12:00 AM ET
- David SchoenfieldESPN Senior Writer Close
- Senior writer of SweetSpot baseball blog
- Former deputy editor of Page 2
- Been with ESPN.com since 1995
The two images tell the story of a game, a game that means nothing, a game that means everything. First, we see the Dominican players pouring out of the dugout with the elation of Little Leaguers after Nelson Cruz launched his clutch, three-run, go-ahead home run in the eighth inning off a supposedly unhittable Andrew Miller slider.
"I was like a little kid," Cruz said after the game. "I was jumping up and down, I didn't know what to do."
As he rounded third base towards his waiting teammate and home plate, he swiped his hand across the "DOMINICAN" lettering across his chest. The thousands of loud and raucous Dominicans fans at sold-out Marlins Park danced and hugged in the joy of the moment.
The U.S. had led 5-0 behind a brilliant performance from Blue Jays starter Marcus Stroman, who looked to be in midseason form with 4⅔ scoreless innings against the powerful Dominican lineup. A misplay in the outfield when Cruz and Starling Marte miscommunicated on a fly ball led to two U.S. runs. Brandon Crawford had knocked in two more, allowing manager Jim Leyland to turn the game over to the strength of the U.S. team, a deep bullpen that included postseason hero Miller waiting to close the game out.
The Dominican team had chipped away on Nationals starter Tanner Roark to cut the lead to 5-3 and Leyland gave the ball to Miller to start the bottom of the eighth — perhaps hoping to get two innings out of the reliever many analysts call the best in the game.
Instead, Miller only got two outs.
Batters hit .164 against Miller’s slider last regular season. When the count got to two strikes, they hit .132 and struck out 65 percent of the time. The count on Cruz was 0-2.
Miller threw another slider, hoping to snap off the same pitch he did on the one-strike slider, with that nasty bite that ends up on the back foot of a right-handed batter. Cruz was waiting for the pitch and when he guesses right, he's deadly. He hit 19 home runs off lefties last season, five more than any other batter. Miller didn't get the pitch to the back foot and Cruz hooked the ball inside the left-field foul pole, reaching the second deck.
An out later, Marte homered for the final 7-5 margin. We saw Miller trudging off the mound, head down, providing the second image that reminds us that World Baseball Classic is a real thing — though seeing those fans and the happy Dominican players and disconsolate U.S. players should make you aware of that. Miller had hadn't allowed four runs in relief since August 2012 — before, as Yahoo's Jeff Passan tweeted, he reached his current dominance.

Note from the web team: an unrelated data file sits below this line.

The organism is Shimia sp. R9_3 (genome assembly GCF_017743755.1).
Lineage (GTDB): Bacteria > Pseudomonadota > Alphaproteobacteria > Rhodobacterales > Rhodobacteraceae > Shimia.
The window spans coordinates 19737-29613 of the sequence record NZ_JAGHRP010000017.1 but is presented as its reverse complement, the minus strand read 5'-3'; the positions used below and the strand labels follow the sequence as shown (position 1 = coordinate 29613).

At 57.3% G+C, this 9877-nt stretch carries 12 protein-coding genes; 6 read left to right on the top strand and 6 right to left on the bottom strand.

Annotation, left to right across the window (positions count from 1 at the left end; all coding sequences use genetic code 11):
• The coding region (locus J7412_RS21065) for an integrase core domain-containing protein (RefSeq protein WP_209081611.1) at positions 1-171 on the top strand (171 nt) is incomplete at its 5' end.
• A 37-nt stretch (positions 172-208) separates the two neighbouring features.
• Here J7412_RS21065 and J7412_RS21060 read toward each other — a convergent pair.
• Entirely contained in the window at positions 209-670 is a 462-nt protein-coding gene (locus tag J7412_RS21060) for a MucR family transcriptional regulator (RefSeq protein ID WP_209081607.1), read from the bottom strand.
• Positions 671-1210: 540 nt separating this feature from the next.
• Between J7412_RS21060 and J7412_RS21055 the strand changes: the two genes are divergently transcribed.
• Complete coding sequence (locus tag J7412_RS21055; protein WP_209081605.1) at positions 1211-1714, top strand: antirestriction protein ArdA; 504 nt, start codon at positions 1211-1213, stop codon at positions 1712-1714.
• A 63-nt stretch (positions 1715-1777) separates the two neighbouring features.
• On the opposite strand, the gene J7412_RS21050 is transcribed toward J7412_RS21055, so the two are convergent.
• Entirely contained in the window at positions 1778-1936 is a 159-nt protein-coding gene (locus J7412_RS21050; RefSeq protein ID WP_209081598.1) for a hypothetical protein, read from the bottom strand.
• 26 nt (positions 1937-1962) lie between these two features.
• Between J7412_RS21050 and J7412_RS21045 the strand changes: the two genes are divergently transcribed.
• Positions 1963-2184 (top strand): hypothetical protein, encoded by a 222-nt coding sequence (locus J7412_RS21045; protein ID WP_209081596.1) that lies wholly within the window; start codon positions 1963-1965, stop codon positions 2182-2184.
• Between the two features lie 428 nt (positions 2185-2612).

"The fans never, give up, we never give up," Cruz said on his postgame TV spot. "We love baseball. We breathe baseball 24/7 all year round."
Oddly, as good as Miller is, the last three times we've seen him, he's allowed a home run. Dexter Fowler homered off him in Game 4 of the World Series and David Ross homered off him in Game 7. As dominant as Miller was all postseason, he finally faltered in that most crucial game of all. And as unhittable as he can be at times, with that insane 123-to-9 strikeout-to-walk ratio, he did serve up eight home runs last season, the one knock against him as the game's best reliever.
Now the U.S. faces a precarious position on Sunday, needing a win to assure advancing to the second round. The U.S. and Colombia are both 1-1 while Canada is 0-2. The U.S. plays Canada, with Danny Duffy expected to start, while Colombia plays the Dominican Republic. We could end up with three teams at 2-1 or three teams at 1-2, leading to a possible tiebreaker game Monday. The best-case scenario for the U.S. is to beat Canada and hope the Dominicans beat Colombia.
Aside from all that, I'm just happy the game lived up to the hype. It was exactly the kind of dramatic affair the WBC needed to bring more attention the rest of the tournament. This game also followed a wild 11-10 win for Venezuela over Italy in extra innings earlier in the day — a game Venezuela needed to win after losing its opener to Puerto Rico.
U.S. catcher Jonathan Lucroy had described this matchup as having the same intensity as a playoff game, citing that it represents a clash of baseball cultures.
"It's going to be an insane environment," he had said to the Dallas Morning News. "Those are the kind of environments you live to play for as a player, that playoff-type environment. I know having been in several of them, it's something that you can't replicate anywhere else."
That clash of styles was certainly on display at Marlins Park, and I'm left with the images of the joy of the Dominican team and their fans, and the understanding that we can and should play baseball both ways — with passion and bat flips and smiles as wide as the Caribbean, and with earnestness and respect and pride of hard work. We can, after all, appreciate the diversity of this great game.